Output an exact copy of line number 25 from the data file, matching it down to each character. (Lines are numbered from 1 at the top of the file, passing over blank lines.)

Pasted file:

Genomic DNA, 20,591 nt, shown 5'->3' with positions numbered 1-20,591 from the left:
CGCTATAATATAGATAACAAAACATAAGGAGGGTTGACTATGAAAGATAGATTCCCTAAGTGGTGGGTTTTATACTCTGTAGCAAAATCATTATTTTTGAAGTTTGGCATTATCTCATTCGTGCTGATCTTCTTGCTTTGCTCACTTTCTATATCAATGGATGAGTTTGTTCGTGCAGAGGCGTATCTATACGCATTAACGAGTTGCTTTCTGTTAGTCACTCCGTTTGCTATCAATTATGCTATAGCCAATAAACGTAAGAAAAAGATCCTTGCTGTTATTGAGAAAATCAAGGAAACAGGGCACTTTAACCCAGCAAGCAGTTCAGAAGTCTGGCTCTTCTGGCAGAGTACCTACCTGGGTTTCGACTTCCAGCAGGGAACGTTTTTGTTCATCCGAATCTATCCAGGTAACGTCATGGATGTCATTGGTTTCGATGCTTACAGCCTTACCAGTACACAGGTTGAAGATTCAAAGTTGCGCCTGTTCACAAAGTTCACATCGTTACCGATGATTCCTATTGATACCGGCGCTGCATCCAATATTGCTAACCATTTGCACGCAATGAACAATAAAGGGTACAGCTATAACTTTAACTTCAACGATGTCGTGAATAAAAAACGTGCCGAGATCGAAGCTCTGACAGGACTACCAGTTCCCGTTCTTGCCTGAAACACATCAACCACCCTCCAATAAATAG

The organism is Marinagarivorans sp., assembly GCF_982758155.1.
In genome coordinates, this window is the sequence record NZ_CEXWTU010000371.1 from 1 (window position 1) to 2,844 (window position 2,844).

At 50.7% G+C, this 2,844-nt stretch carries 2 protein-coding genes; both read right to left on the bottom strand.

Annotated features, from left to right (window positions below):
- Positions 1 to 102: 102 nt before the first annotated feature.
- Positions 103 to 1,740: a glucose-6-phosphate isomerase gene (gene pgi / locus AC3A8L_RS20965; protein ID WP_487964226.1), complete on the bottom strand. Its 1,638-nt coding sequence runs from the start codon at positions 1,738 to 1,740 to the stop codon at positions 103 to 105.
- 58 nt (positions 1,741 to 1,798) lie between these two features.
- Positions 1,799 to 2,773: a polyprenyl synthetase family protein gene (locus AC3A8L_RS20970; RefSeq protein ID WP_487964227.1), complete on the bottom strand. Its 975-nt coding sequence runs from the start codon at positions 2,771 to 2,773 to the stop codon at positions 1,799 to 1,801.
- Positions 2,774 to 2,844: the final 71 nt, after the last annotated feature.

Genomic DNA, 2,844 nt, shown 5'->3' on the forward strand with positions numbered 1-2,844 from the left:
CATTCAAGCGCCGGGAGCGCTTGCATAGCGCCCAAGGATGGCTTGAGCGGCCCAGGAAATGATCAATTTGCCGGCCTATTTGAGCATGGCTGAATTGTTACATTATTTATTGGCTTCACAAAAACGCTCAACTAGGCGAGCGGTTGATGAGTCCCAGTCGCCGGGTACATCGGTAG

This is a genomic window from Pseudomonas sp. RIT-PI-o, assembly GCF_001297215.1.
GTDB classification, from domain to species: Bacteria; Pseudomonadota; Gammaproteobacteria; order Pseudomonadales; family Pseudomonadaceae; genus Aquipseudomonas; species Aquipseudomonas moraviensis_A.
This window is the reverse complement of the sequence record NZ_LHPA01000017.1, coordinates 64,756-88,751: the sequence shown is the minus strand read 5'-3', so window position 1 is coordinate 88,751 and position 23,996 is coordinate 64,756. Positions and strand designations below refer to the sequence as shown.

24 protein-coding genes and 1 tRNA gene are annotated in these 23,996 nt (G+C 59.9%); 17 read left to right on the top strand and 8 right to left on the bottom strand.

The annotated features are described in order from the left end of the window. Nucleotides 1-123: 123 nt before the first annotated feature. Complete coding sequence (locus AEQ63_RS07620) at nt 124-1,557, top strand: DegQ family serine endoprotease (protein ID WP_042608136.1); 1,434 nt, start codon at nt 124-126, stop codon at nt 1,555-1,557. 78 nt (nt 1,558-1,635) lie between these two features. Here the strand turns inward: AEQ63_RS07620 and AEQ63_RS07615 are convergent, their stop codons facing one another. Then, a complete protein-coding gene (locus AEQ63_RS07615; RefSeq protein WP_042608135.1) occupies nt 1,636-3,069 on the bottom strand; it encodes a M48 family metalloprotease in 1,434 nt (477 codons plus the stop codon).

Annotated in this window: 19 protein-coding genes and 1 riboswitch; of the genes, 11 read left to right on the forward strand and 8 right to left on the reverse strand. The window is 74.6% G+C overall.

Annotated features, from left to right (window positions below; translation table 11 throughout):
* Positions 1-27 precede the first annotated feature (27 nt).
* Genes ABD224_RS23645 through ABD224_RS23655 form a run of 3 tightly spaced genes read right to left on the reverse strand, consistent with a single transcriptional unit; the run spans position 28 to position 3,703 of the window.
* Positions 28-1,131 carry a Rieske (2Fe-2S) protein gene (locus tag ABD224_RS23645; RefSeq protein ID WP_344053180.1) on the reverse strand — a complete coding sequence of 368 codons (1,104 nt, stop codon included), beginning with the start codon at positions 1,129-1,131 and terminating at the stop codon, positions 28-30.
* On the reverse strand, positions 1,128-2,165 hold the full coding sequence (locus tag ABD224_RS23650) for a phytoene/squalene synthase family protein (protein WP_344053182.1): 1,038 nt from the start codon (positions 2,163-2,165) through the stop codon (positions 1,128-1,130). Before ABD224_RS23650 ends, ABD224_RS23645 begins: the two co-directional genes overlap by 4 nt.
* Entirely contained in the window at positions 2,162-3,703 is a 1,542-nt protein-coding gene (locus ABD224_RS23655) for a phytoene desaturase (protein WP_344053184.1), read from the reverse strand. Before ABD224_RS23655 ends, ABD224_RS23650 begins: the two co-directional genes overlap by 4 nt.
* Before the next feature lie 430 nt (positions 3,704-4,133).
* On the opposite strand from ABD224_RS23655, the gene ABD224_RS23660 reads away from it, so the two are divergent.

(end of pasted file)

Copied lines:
* Entirely contained in the window at positions 2,162-3,703 is a 1,542-nt protein-coding gene (locus ABD224_RS23655) for a phytoene desaturase (protein WP_344053184.1), read from the reverse strand. Before ABD224_RS23655 ends, ABD224_RS23650 begins: the two co-directional genes overlap by 4 nt.